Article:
At a time like this, when the COVID-19 pandemic has created a sudden shift in our way of life, being present and having a positive outlook can be a real challenge.
To help us all look on the bright side, we’ve called on qualified counsellor Megan Sanderson.
Megan challenges you to have a little faith in the power of positivity. It may seem out of reach, but staying positive might be your key to navigating these unprecedented times.
So how might you do this? Here are three of Megan’s top recommendations for you to try at home:
An attitude of gratitude
Remind yourself of the things that you are thankful for.
Every time a person expresses or receives gratitude, dopamine, one of our hormones responsible for experiencing happiness, is released within the brain. This helps make a connection between positive behaviours and feeling good.
My strategy is to express daily gratitude by keeping a journal. Each day, I write down some things I am grateful for and why I am thankful for them.
I encourage you to give it a go. Your entries could be as simple as – 'I am grateful for the sun shining, it brings me warmth and helps my plants grow' or 'I am grateful for my daughter's smile today, it brought me happiness seeing her face light up'.
Random acts of kindness
Do something nice for somebody without the expectation of anything in return.
Many recent studies have shown that carrying out acts of kindness may have a range of benefits. Being kind and engaging through caring behaviour stimulates the release of our ‘happy hormones’ from the brain. Just like gratitude, acts of kindness can help connect good behaviours with good feelings.
Think of how you can act kindly today, and take notice of how you feel afterwards. You might contribute helpfully to an online platform, check in on your neighbour, or send a kind message to a loved one. Or, if you're stumped, websites such as Random acts of kindness might help you out.
Feed the optimist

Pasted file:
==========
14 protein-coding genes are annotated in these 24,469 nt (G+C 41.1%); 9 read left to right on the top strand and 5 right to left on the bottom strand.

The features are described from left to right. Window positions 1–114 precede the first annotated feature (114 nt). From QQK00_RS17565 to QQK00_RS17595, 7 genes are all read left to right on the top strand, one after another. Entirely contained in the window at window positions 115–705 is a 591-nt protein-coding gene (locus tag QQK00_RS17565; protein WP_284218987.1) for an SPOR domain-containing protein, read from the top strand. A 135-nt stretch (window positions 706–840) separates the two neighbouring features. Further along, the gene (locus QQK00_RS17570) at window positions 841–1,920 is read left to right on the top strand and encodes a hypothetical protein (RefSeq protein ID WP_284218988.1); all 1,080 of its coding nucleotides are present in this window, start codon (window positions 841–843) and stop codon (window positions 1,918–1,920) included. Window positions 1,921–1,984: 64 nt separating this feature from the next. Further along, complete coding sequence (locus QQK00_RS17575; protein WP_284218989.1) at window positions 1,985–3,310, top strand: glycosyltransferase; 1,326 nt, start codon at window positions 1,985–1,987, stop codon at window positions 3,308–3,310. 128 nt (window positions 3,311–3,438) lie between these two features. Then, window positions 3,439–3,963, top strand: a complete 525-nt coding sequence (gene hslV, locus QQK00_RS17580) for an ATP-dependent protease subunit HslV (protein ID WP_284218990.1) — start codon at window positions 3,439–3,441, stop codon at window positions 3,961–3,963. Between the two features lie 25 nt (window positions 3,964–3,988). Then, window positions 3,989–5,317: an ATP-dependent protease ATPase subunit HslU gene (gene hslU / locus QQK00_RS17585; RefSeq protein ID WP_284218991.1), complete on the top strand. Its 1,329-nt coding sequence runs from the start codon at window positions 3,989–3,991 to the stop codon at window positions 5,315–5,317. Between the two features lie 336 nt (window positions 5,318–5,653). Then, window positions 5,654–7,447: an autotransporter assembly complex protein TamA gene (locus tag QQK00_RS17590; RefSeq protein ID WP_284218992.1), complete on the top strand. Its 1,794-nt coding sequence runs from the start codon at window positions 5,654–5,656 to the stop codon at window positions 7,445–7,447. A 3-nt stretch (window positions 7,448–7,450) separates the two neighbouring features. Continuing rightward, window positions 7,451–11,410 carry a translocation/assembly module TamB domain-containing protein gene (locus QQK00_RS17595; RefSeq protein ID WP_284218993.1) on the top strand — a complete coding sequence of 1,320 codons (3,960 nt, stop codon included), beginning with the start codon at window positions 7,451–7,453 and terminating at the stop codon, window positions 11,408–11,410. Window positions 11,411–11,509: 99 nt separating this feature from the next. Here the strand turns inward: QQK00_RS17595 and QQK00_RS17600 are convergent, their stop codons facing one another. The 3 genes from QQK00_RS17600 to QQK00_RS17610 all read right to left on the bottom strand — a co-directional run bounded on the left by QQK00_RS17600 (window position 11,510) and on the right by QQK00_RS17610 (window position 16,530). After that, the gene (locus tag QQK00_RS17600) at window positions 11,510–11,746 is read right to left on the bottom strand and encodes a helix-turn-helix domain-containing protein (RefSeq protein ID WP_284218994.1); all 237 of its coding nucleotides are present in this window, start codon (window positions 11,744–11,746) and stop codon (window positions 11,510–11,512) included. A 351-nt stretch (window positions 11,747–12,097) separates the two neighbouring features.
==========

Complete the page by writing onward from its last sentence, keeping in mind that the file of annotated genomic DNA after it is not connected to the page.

Notice the positive voice that speaks to you and encourage it to stick around.
The optimist sees opportunities for growth by recognising personal difficulties and then thinking of them in ways that support growth and resilience.
If you're experiencing a negative thought, try and catch yourself and shift to a healthier one. For example, 'I'm stuck at home, I'm bored.' Apply a positive lens: 'I'm safe at home, and I am helping my community'.
So, I ask you to have a little faith in the power of positivity and to try to cultivate a more positive way of being.
Remember, being positive during a difficult time doesn't mean that you are insensitive, or that you lack compassion or insight. It means that regardless of your situation, you are willing to be resilient in moving through and responding to it. It is a way of cultivating hope within us, and within our communities.
If you or someone you know is struggling with social distancing, you’re not alone and there are several places you can
turn to for help.
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This article contains general information only and does not take into account the health, personal situation or needs of any person. In conjunction with your GP or treating health care professional, please consider whether the information is suitable for you and your personal circumstances.